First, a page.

HDL cholesterol is known as the ‘good’ cholesterol. A study in the late 1970’s known as the Framingham Study determined that higher levels of HDL cholesterol were protective against heart disease. This is one of those studies that is foundational to a lot of cardiovascular health prevention ideas still today.[ref]  The general consensus seems to be that HDL levels above 60 mg/dl are ‘good’ and decrease the risk of cardiovascular disease. However, there are a few recent studies showing that you can have too much of a good thing, and HDL levels over 116 mg/dL for men or 135 mg/dL for women cause an increase in the risk of heart disease.[ref]

HDL cholesterol also plays a role in the immune system, with higher levels of HDL associated with better outcomes from parasites and bacterial infections.[ref]

HDL cholesterol levels are considered to be about half due to genes (with the rest due to diet,  infection, etc.).[ref][ref]

CETP gene:
Check your 23andMe data for rs1800777 (v4, v5):

  • A/A: lower HDL [ref] increased sepsis risk[ref]
  • A/G: lower HDL, increased sepsis risk
  • G/G: normal HDL

Check your 23andMe data for rs5882 (v4, v5):

  • A/A: lower HDL
  • A/G: higher HDL
  • G/G: higher HDL

LIPC gene:

Check your 23andMe for rs4775065 (v4 only):

  • A/A: lower HDL[ref]
  • A/G: normal HDL
  • G/G: normal HDL


If you are wanting to raise your HDL levels, there are several dietary interventions you could try:

Olive Oil: High-phenolic olive oil was found in a study to increase HDL cholesterol.[ref] How do you find out what the phenolic content of your olive oil is? That turns out to be a more difficult question to answer than I thought it would be and has now taken me down the rabbit trail of reading about olive oil fraud…  This article explains that high phenolic content olive oil will have a peppery aftertaste that makes you want to cough.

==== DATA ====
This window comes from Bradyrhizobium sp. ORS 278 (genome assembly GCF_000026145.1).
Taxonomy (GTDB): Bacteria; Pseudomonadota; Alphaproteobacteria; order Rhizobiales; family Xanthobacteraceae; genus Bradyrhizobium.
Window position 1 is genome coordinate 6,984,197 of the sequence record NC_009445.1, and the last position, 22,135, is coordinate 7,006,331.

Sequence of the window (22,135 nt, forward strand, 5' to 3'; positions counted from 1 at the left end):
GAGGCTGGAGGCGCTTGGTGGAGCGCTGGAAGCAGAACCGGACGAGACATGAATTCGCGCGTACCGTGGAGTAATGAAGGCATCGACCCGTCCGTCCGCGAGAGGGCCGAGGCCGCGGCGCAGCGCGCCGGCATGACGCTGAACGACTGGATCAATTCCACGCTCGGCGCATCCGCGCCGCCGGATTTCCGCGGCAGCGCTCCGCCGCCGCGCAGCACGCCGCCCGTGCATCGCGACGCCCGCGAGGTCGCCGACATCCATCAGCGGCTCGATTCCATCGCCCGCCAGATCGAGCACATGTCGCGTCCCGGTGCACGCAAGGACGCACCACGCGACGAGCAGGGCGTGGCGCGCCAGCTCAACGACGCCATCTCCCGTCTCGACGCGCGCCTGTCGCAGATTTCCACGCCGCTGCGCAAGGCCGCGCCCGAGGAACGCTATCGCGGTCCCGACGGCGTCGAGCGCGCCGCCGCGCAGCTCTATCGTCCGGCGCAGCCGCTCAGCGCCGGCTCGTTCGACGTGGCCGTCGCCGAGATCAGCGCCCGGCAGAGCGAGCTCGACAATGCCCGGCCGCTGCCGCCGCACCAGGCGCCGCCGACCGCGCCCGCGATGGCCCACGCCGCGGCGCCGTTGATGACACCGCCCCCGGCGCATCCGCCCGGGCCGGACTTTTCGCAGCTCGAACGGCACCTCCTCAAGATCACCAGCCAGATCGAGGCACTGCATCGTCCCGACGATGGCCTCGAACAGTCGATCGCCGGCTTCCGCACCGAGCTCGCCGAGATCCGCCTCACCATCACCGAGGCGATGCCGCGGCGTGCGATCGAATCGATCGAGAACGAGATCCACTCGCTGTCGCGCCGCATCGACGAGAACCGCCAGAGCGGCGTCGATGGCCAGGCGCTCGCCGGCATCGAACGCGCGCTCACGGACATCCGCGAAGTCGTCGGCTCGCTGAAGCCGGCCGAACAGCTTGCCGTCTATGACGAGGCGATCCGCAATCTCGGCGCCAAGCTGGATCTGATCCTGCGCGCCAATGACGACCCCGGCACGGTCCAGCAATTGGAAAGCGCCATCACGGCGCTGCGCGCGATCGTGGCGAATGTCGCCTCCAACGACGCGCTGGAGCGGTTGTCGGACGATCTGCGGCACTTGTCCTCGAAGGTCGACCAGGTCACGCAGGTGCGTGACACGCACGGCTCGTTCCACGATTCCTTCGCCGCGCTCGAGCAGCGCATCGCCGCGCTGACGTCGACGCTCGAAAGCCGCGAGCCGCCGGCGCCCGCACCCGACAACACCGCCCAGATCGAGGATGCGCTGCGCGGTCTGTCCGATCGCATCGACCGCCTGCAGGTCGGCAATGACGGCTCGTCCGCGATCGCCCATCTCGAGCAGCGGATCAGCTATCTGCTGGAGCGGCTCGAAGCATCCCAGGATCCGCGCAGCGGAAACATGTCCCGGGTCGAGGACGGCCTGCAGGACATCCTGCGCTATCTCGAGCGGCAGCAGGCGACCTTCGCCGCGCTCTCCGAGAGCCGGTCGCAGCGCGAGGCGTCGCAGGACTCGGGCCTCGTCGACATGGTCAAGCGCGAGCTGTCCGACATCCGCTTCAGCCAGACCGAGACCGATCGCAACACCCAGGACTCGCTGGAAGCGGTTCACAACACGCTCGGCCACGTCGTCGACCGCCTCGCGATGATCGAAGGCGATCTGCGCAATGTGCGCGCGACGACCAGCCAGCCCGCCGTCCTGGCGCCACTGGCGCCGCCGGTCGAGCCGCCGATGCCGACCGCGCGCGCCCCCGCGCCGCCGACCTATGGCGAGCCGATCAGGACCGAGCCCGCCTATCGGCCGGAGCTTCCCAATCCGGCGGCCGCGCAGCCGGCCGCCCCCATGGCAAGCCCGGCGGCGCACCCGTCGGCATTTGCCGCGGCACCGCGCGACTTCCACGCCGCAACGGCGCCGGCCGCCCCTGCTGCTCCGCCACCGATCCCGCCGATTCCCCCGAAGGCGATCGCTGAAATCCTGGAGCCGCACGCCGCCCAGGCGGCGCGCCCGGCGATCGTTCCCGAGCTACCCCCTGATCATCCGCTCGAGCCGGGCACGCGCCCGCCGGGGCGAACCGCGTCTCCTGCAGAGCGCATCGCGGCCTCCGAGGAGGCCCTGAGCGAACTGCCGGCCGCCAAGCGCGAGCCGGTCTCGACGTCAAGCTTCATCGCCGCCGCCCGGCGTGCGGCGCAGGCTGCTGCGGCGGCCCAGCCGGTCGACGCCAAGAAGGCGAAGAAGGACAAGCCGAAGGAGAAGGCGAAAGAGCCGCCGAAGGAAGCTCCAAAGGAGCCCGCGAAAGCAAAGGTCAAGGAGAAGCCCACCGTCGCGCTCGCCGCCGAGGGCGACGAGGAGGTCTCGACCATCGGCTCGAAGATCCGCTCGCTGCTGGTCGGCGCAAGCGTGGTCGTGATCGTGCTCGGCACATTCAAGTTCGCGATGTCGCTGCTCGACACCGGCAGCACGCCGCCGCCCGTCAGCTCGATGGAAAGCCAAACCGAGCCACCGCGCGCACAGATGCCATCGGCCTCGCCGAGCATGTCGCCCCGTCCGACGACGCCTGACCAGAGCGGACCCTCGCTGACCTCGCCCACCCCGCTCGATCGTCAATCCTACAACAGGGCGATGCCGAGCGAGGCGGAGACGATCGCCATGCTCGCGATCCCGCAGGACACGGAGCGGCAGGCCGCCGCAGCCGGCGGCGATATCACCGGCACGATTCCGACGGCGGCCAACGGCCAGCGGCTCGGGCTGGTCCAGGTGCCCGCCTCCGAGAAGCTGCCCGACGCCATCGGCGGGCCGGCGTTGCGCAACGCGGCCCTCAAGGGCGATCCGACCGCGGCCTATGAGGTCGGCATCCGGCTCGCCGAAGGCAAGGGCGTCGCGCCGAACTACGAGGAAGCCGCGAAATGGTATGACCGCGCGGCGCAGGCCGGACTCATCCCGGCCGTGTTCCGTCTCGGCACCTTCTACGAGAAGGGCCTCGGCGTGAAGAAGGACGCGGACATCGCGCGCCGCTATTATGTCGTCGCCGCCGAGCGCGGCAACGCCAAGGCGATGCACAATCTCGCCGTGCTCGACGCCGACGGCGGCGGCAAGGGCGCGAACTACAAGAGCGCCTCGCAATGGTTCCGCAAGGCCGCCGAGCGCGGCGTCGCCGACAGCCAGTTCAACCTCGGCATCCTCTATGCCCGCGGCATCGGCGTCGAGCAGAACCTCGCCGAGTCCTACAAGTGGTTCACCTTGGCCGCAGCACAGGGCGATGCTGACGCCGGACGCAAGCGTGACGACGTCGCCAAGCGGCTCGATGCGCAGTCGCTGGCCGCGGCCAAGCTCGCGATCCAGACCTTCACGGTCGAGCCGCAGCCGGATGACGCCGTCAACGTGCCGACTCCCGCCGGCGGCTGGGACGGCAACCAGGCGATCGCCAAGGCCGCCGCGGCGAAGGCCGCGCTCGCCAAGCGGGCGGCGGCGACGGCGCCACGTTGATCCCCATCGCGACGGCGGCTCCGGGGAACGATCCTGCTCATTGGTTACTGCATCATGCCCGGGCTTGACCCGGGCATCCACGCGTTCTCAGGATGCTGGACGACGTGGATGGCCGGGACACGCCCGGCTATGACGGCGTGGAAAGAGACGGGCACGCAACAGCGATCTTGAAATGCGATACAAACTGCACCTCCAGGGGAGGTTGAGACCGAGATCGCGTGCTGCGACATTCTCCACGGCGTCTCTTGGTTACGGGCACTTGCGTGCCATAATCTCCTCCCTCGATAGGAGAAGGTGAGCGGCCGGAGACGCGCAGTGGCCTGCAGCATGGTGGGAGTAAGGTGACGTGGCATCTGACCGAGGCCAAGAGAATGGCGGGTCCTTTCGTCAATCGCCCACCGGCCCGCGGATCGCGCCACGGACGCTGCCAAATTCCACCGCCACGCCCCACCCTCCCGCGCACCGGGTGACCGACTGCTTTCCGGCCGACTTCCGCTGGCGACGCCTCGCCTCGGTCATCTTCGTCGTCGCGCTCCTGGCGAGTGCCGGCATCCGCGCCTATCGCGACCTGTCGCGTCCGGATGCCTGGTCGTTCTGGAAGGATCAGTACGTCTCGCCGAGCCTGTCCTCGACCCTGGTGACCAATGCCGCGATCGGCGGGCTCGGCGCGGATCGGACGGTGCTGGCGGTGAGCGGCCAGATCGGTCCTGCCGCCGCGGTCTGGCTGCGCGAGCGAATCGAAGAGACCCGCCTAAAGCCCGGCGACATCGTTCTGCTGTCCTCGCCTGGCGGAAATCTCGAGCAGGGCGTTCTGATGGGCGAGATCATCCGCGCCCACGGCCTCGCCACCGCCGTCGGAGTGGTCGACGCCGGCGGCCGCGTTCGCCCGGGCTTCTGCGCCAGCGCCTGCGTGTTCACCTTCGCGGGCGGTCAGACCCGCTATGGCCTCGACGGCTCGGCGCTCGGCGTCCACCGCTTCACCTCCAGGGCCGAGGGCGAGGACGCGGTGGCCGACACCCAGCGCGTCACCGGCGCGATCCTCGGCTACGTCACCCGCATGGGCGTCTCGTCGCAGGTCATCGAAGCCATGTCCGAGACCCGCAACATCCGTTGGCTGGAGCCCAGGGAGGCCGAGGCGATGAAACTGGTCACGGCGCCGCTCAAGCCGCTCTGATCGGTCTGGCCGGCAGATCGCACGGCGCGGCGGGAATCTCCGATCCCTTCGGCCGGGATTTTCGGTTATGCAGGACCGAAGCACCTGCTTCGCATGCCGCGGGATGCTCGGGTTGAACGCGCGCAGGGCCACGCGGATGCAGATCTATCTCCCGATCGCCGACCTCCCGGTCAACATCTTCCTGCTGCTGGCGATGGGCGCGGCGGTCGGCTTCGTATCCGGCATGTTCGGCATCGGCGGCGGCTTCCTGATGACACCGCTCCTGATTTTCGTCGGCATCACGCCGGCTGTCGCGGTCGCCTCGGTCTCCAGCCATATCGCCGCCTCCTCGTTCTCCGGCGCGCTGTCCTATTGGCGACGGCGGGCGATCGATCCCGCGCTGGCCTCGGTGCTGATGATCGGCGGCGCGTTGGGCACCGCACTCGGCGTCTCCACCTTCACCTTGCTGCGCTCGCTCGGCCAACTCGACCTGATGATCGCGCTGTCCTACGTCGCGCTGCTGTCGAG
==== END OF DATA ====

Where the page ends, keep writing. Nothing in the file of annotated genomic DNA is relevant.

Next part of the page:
Low Carb Diet: A very low carb, high fat (but low saturated fat) diet increased HDL cholesterol levels in participants.[ref] This is quite possibly due to increased olive oil consumption, though, since the participants were avoiding saturated fat as well as carbs.

Exercise: Aerobic exercise has been shown to increase HDL levels (a little bit).[ref][ref]

Anthocyanin: A double-blind placebo-controlled study of people with high cholesterol showed that taking a 160mg/day supplement of anthocyanin decreased LDL and increased HDL after 24 weeks. [ref] Anthocyanins are found in red, purple, and blue fruits and vegetables. You can eat lots of blueberries and cherries, or you could supplement with them.  Better yet, you could eat dried blueberries. Yum! A study showed that blueberries plus exercise increase HDL cholesterol more than exercise alone.[ref]


More to read:

PCSK9 Gene Variants and Cholesterol

Genetics of Cholesterol Levels

The genetics of high triglycerides



Maxlefrenchy · January 28, 2019 at 10:55 pm

Hi, guys,
For rs326, it seems that AA would be decreasing HDL, according to SNPedia https://www.snpedia.com/index.php/Rs326
According to this study => https://www.ncbi.nlm.nih.gov/pubmed/17952847?dopt=Abstract
Thanks for the useful info you gave us though:)

    Debbie Moon · January 29, 2019 at 11:49 am

    Hi – Thanks so much for reading the article and clicking through to find out more information on the snp. I’ll go back through and see if I can find more sources on this SNP.
    The thing with this snp and how snpedia and the study report it is kind of like is the glass half full or half empty. If you look at the population percentages on snpedia, the way that they have described it is that only people homozygous for the minor allele (GG genotype) have normal HDL cholesterol – and that would be 10-15% of most populations.
    I’ll look at all the studies again and make it clearer on my webpage on this one. Thanks again for calling it to my attention.

Rachael · April 13, 2019 at 11:02 pm

What do you do if you have the COMT gene, where olive oil is not recommended?

    Debbie Moon · April 14, 2019 at 10:09 am

    Hi Rachael,
    I’m not quite sure when you say “you have the COMT gene” whether you are referring to having the variant that causes more enzyme activity or less enzyme activity. Everyone has the COMT gene, and there seems to be a lot of confusion in online circles about which variant is ‘good or bad’ or ‘red’ – depending on the report.
    That said, I wouldn’t eliminate olive oil no matter which COMT variant I carried. I don’t think that the COMT inhibitory properties of the phenolic compounds are enough to make any difference to a person at normal consumption levels.
    Thanks for reading and asking questions!

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